Want to get better at the lovely and relaxing paint-and-pinballer, INKS? Developed by State of Play Games, the team behind the equally aesthetic Lumino City and KAMI, INKS combines streamlined pinball tables and gameplay with colorful bursts of paint to create a playable work of art.
While INKS is fairly straightforward, its minimalist design leaves a few things to be uncovered by the player. We’ve gathered some tips below to speed up this discovery process so you can focus on playful painting.
You can’t lose: There is no fail state in INKS. While there are level ratings based on performance, each stage offers an unlimited number of balls and no timer, allowing you to play until you pass. Every level and pack is also available after you complete the tutorial, so you don’t have to play the stages in order but can skip around freely.
The ball color indicates your current level rating: You begin each level with a gold ball. Finishing the stage with the gold ball will earn you a rating of “1” (or a star if you complete the level in the fewest moves possible). If you lose a ball—whether to the bottom of the board or a vortex—the next ball that spawns will be one color rating lower. So, the second ball will be silver and award a “2” and the third ball will be copper and award a “3.”
If you lose three balls, you’ll receive a black ball on each respawn for the remainder of the level. There’s no rank associated with this and it merely marks a completed level with a black orb. You can replay levels to improve your rank at any time, and you’ll always keep your highest rank—so if you replay a stage and get a lower rating, it won’t reduce your original score.
Start off on the best side: The side of the screen you tap at the beginning of a level, or anytime a new ball spawns, determines which flipper it’s sent to. Usually this falls to personal preference of how you want to approach a level, but some stages will make specific use of this. On stages five and six of the Dawn pack, for instance, there is a vortex on one side of the screen that will suck in any balls spawned near it. You want to tap on the opposite side to avoid sacrificing a ball right off the bat.
Don’t forget your basic pinball strategies, too, like holding the screen to keep a flipper up and stop the ball, or tapping at the very end of the flipper to launch faster and farther.
Earning power-up currency: Once you unlock power-ups, you’ll begin visibly earning a lightning bolt currency, called Credits, based on how well you do on a level. These Credits let you purchase the power-ups for an entire level: 30 Credits for the Precision power and 15 for the Stopper. (Note: power-ups only last for one playthrough of a level, so if you purchase a power-up and then replay the same stage—or even retry it immediately after completing it—your power-up will no longer be in effect and you’ll have to purchase another if you want it back.) You’ll receive one Credit for earning a “3,” three Credits for a “2,” five for a “1,” and ten for a star.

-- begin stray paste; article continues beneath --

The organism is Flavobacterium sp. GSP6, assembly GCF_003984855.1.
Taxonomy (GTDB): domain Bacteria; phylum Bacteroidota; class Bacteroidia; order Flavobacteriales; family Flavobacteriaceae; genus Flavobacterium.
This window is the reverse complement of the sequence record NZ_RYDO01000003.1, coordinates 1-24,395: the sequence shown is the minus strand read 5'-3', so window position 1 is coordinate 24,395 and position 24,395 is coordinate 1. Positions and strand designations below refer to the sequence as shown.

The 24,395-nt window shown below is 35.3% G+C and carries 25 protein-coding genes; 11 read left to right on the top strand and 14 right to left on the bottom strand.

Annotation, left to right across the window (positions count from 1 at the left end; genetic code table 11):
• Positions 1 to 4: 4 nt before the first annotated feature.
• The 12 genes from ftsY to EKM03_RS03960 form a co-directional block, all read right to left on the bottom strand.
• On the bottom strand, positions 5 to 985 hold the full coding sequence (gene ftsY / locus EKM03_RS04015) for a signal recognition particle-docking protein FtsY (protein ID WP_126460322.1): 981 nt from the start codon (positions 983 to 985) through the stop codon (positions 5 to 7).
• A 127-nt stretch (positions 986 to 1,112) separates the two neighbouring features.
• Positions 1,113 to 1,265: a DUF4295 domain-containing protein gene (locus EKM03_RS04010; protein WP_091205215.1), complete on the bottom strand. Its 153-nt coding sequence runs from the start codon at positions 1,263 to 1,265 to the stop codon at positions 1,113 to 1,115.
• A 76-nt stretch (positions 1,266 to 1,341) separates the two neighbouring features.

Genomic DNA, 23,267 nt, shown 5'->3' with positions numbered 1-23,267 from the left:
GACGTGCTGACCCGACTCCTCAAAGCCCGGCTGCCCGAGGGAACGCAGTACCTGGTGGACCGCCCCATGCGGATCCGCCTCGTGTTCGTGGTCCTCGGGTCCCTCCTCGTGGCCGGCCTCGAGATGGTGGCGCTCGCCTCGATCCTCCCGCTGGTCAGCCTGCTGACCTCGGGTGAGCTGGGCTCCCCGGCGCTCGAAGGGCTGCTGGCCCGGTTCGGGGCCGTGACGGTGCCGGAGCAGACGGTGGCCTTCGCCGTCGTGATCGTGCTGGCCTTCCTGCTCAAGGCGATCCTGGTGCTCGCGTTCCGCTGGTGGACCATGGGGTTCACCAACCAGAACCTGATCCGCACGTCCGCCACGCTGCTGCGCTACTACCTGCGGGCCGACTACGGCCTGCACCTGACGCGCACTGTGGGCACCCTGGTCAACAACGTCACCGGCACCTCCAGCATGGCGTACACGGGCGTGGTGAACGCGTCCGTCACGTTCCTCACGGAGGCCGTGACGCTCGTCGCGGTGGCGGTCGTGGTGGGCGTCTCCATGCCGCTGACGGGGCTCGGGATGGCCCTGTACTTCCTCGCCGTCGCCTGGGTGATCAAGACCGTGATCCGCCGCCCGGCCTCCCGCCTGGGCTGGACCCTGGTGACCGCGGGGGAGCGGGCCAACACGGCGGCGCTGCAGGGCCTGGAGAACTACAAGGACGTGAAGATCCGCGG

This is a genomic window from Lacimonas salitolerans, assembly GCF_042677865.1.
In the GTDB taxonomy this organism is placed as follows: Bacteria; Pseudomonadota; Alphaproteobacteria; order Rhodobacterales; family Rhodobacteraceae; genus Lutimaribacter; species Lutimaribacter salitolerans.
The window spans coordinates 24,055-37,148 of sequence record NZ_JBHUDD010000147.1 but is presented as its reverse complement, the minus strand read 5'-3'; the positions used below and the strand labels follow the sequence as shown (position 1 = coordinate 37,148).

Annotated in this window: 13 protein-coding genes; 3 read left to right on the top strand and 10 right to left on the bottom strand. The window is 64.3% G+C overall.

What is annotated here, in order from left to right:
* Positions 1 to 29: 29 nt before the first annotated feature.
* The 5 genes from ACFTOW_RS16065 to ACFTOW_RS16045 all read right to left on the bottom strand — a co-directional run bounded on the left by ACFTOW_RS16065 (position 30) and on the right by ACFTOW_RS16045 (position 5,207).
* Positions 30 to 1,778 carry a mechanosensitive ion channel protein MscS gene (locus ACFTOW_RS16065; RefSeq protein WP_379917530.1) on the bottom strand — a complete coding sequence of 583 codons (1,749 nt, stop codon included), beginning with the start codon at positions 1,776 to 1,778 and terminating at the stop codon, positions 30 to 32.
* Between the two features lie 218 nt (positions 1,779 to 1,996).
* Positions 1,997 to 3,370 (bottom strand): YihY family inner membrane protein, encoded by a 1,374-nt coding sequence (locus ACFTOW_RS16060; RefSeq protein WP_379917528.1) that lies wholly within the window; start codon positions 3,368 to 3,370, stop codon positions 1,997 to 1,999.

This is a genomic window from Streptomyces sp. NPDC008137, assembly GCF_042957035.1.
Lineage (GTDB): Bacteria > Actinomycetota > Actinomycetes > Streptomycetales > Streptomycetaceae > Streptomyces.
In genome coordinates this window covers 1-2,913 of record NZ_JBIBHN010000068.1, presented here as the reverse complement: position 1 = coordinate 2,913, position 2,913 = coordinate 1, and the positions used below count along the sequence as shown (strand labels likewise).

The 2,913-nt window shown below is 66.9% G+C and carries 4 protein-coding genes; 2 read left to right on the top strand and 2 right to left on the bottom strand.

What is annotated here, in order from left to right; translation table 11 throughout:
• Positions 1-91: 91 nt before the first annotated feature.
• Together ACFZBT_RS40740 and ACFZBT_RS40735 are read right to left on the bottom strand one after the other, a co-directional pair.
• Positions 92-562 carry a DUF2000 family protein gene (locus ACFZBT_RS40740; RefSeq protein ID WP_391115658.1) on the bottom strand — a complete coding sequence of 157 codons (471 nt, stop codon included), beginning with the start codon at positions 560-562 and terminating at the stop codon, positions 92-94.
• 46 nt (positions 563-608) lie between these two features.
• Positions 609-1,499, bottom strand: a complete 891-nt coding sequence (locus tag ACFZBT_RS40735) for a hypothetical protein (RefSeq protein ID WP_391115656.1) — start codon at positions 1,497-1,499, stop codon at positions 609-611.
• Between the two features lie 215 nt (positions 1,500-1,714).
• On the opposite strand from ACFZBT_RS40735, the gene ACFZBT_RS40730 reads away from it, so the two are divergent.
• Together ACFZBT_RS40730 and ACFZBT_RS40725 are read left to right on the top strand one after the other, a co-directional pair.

You can go back and replay previous levels for these Credits, but you will only earn them if you improve upon your previous score. If you already starred a level and star it again, you won’t earn more Credits. In the image above, we had already received some of the Credits for level four based on previous rankings. We then went back and earned a star, receiving the remaining five Credits.
How power-ups work: The Stopper power-up is fairly easy to understand for anyone familiar with pinball: it adds a blockage at the bottom of the board that prevents your ball from dropping down the center hole. While this will always work if the flippers are down, your ball can still fall through the opening between the Stopper and the flipper when you tap, so be careful of tapping as the ball is headed down.
The Precision power-up gives you a red line of sight that shows the ball’s trajectory if you tap at that moment. It also slows the ball down significantly, allowing you to wait for just the right moment to tap. The ball will travel at normal speeds around the board, but as soon as it comes within range of either flipper, it slows to a crawl. Although slowed, it does continue on its same path, so if it’s headed for the hole you will still need to hit it before it falls through. You just have a lot more time and guidance to do so.
Use the paint trails to guide you: Here’s a great tip from our INKS review by Rob Rich: when your ball rolls through paint splashes, it will begin leaving a thin trail in its wake. This trail can be used to tell where the ball will go if hit at certain points. For instance, if a line leads from the end of a flipper to an upper corner, you know hitting it at that same point on the flipper will likely send it to that same corner.
This is sort of the default Precision option, without the slowdown, but it really comes in handy once you start noticing it. The black ball (that appears after you lose three balls) comes with its own trail at the start to provide some extra help on the more challenging levels that may not have a lot of paint to act as a guide.